I never used a firewall pre-OS X either, but those two dozen or so "viruses" for the earlier Mac OSes were in reality, nothing more than bad macros for early versions of Word and Excel for Mac. If you never used or enabled macros in those apps, or if you had anything past version 5.0 for Word or Excel, then you had nothing to really worry about.:black:
 

cwa107


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Meh, I wasn't really impressed with this news, although it did give my Windows-loving friends something to talk about. Truth be told, ALL browsers have flaws - and they always will. There's simply no way to absolutely lock down a versatile Internet-enabled portal, teeming with 3rd-party add-ons (Java, in this example) that give it even more functionality. This is just the "always-on, always connected" world we live in today. What I would find impressive would be a hack that doesn't involve a browser. There have been many Windows vulnerabilities discovered that were non-browser specific.
 
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Meh, I wasn't really impressed with this news, although it did give my Windows-loving friends something to talk about.
According to this, Windows probably is affected, too.
Gregg Keizer reports for Computerworld, "'Any Java-enabled browser is a viable attack vector, if QuickTime is installed. Apple's vulnerable code ships by default on Mac OS X (obviously) and is extremely popular on Windows, where this code introduces a third-party vulnerability,' said Thomas Ptacek of Matasano on the group's blog."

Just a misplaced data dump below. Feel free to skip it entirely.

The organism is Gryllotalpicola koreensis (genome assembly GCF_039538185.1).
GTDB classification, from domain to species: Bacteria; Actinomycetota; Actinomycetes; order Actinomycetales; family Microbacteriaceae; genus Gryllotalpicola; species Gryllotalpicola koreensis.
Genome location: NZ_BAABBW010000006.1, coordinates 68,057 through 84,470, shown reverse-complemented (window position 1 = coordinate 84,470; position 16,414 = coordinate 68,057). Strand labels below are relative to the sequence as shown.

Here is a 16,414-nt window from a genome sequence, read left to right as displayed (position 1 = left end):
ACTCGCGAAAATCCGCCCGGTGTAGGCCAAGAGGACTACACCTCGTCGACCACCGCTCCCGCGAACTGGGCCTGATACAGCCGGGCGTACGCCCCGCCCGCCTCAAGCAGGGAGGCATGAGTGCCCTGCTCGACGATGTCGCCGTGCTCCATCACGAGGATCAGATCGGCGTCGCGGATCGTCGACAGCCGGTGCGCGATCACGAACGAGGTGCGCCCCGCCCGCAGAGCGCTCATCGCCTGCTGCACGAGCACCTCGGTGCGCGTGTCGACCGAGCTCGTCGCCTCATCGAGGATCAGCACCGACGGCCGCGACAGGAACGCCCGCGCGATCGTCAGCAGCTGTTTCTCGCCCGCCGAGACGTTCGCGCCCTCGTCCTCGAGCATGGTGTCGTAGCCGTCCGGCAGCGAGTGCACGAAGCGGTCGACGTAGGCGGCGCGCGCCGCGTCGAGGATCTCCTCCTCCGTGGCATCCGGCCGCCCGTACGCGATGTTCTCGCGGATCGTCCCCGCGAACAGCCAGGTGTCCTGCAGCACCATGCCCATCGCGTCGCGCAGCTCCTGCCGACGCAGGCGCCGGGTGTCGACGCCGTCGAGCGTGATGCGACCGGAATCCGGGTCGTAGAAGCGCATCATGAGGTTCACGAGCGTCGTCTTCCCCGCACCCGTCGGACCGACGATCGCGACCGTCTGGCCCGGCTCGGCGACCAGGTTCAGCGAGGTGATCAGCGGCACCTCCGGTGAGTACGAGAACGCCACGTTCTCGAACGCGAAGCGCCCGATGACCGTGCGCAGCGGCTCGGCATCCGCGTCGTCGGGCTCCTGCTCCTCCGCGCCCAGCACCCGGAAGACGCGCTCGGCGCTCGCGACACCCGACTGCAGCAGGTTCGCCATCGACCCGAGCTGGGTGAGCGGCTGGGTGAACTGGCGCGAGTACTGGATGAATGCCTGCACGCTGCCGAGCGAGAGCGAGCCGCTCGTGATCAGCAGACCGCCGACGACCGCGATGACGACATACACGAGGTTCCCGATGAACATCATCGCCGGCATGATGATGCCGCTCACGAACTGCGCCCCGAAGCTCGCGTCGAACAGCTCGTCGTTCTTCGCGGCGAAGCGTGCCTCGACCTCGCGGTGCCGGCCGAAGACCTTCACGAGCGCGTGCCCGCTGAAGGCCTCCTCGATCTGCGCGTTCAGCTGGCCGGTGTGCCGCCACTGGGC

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The only reason the Mac was hacked was because the group wanted the Mac and they worked hard to hack it.
 
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not to sound like a dunce, but what is root access anyway?
 
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Root access gives you complete control over the system. You are superuser when you are root. Root access gives you the ability to change any system setting, modify any file, and basically whatever you want to do.
 
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i see, so what you are saying is with root access, you control every thing from the ground up? ;D